Turtle Beach Stealth 600 Gen 2 MAX Review (Page 1 of 4)

Turtle Beach Stealth 600 Gen 2 MAX Review

By: Jadon Lee
July 8, 2022

Lately, I have been reminiscing a lot and thinking about how life has been thus far. That got me thinking about the importance of memories. As memories play a vital role in social, emotional, and cognitive functioning, it ultimately affects how we think of ourselves, what choices we make, and how we feel. Memories are what allow us to learn and grow. Our memories of failure or loss allow us to change to accommodate for our mistakes. With what was good in our life, we learn to push forward and advance in it. People often say to learn from your mistakes, but sometimes they forget to say to learn from your accomplishments as well. The importance of memories for our growth is like the importance of experimentation in product development. Much like how people grow from their successes and failures, products also improve in the same way. The same way we learn from our mistakes, manufacturers learn from theirs. Product development is such a natural process. Today, we will be taking a look at the Turtle Beach Stealth 600 Gen 2 MAX, a rehashed and upgraded version of the Stealth 600 Gen 2. As we have reviewed the previous model, some changes will be a little more noticeable as an aspect of growth for the product. Will the successes and failures of the Stealth 600 Gen 2 MAX’s predecessor allow for substantial growth? Keep reading to find out!

Today's review unit of the Turtle Beach Stealth 600 Gen 2 MAX arrived from Turtle Beach's distribution center in Elwood, Illinois. The box was delivered using the UPS Expedited service in great condition, having very little marks or scratches. The box was slightly larger than anticipated, but was mostly filled with paper to help cushion the retail box. The delivery was sufficient, and I had no worries about the condition of the headset.

The Turtle Beach Stealth 600 Gen 2 MAX comes in a nice box using the Xbox white and green aesthetic. This makes sense, because this headset is designed for the Xbox, but compatible with pretty much everything else too. For starters, the front of the box shows the Turtle Beach logo alongside the name of the headset, “Stealth 600 Gen 2 MAX”. Some additional features such as the wireless 48+ hour battery life and its max compatibility are also displayed on this face of the box. The back of the box speaks more towards the design of the headset boasting about the headset fit, sound, microphone, and compatibility. I like the simplicity of this box as it is nice and clean, while providing an adequate amount of information. On occasion, boxes may be overfilled with unnecessary information such as pro players saying this is their favorite peripheral because of some sponsorship. All of these features are really nice, but we will see how they actually perform later on in this review.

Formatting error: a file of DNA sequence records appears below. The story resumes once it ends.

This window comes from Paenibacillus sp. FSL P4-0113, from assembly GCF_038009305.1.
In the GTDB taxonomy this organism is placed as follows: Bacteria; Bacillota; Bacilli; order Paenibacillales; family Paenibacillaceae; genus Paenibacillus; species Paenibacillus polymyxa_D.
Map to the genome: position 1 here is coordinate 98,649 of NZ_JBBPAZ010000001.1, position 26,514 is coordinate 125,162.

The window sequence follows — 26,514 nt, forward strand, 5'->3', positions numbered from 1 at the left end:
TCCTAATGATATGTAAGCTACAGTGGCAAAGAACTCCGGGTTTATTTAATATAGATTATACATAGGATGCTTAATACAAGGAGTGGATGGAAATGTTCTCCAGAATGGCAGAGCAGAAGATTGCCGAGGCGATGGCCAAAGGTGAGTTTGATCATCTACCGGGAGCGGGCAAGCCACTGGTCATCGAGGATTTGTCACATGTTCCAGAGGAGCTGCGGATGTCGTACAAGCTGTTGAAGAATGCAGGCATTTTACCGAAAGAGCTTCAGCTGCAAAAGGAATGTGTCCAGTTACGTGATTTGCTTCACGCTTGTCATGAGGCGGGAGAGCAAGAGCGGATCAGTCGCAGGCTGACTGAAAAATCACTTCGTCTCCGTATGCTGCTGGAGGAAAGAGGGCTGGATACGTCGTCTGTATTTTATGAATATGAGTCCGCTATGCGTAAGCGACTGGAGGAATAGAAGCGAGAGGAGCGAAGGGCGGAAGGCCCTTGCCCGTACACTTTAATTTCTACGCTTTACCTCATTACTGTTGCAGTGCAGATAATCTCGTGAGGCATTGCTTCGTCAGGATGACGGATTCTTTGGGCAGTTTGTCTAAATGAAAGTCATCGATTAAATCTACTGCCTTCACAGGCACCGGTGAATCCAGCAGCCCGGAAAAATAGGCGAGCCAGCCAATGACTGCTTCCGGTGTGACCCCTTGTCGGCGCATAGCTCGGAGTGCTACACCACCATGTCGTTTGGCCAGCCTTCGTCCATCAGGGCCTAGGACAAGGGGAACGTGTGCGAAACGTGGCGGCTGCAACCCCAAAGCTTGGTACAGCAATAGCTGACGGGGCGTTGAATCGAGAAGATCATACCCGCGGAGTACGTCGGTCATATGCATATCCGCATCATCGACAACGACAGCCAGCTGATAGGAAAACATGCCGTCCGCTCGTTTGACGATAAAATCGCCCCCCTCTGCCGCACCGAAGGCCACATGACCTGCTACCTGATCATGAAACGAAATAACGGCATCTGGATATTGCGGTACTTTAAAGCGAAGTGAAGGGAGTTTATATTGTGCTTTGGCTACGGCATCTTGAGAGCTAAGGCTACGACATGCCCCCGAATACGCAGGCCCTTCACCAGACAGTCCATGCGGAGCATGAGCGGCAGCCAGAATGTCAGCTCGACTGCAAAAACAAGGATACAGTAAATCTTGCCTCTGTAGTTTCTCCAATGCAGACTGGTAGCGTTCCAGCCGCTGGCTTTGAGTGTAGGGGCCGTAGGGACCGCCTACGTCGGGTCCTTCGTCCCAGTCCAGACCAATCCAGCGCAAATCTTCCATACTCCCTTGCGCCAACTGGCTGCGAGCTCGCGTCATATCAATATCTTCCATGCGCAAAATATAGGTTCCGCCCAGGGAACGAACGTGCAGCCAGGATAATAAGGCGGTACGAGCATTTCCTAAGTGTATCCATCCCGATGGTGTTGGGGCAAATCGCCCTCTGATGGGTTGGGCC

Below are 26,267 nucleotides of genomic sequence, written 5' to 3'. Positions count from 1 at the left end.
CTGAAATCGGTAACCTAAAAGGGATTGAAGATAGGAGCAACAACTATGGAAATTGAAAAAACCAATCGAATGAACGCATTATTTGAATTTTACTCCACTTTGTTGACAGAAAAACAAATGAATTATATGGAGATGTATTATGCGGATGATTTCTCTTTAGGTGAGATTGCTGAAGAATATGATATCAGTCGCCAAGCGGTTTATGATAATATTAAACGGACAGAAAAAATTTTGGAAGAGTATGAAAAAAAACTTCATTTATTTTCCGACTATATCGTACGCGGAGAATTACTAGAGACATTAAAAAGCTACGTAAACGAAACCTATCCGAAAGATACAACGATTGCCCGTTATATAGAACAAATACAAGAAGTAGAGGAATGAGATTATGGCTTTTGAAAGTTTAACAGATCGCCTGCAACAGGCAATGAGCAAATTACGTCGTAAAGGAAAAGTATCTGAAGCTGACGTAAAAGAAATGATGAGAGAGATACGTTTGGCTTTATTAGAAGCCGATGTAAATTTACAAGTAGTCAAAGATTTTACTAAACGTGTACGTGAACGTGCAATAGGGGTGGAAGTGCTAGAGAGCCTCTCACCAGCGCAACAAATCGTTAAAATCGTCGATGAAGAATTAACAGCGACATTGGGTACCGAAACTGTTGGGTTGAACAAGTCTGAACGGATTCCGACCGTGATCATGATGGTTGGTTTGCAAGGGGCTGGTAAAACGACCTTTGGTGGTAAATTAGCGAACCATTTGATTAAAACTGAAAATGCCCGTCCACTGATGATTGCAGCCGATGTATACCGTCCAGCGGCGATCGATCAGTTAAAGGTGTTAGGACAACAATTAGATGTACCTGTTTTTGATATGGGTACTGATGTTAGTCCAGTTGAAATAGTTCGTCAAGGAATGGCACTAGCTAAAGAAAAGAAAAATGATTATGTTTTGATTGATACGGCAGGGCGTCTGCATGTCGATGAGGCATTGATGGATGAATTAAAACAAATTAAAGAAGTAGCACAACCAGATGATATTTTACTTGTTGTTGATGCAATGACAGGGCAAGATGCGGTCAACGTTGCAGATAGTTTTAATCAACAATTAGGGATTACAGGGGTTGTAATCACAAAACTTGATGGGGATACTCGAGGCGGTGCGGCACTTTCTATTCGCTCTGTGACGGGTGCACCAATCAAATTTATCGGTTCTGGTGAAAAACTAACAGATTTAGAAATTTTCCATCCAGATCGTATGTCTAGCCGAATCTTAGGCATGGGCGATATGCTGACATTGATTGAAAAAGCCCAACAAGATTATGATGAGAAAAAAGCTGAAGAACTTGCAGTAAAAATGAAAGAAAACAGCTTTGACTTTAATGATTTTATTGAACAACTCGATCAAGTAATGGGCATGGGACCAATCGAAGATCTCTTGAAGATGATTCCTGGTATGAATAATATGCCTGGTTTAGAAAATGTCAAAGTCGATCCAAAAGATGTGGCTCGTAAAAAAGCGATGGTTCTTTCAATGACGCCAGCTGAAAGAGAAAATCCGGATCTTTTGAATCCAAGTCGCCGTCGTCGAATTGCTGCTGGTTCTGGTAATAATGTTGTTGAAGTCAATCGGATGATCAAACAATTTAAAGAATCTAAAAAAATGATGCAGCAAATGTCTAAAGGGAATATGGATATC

Before we continue, I have grabbed the key features from the manufacturer's press release for your perusal:

Wireless Transmitter: Xbox Series X, Xbox Series S, Xbox One X, Xbox One S, PS5™, PS4™, PS4™ Pro, PS4™ Slim, Nintendo Switch™, PC & Mac®
Speakers: 50mm with Neodymium magnets
Speaker Frequency Response: 20Hz – 20kHz
Ear-cup Design: Over-Ear (Closed)
Ear-cushion Material: Fabric with Foam Cushioning
Mic Design: Flip-up Omni-Directional
Battery: Rechargeable Lithium Polymer

Out of the box, we have everything you would expect. The headset itself is packaged in a plastic bag and placed in a cardboard carton. You will also find a 68cm USB Type-A to Type-C cable for charging the device. It is nice to see a modern plug being used here. Next, we have a small wireless USB adapter so users can plug this into their system of choice for usage. The USB adapter has a little switch with the options to connect to Xbox or to any other device. Finally, we have some quick start guide to help users know how to set up the headset and provide information about all sound profiles.

Page Index
1. Introduction, Packaging, Specifications
2. Physical Look - Hardware and Software
3. Subjective Audio Analysis
4. Conclusion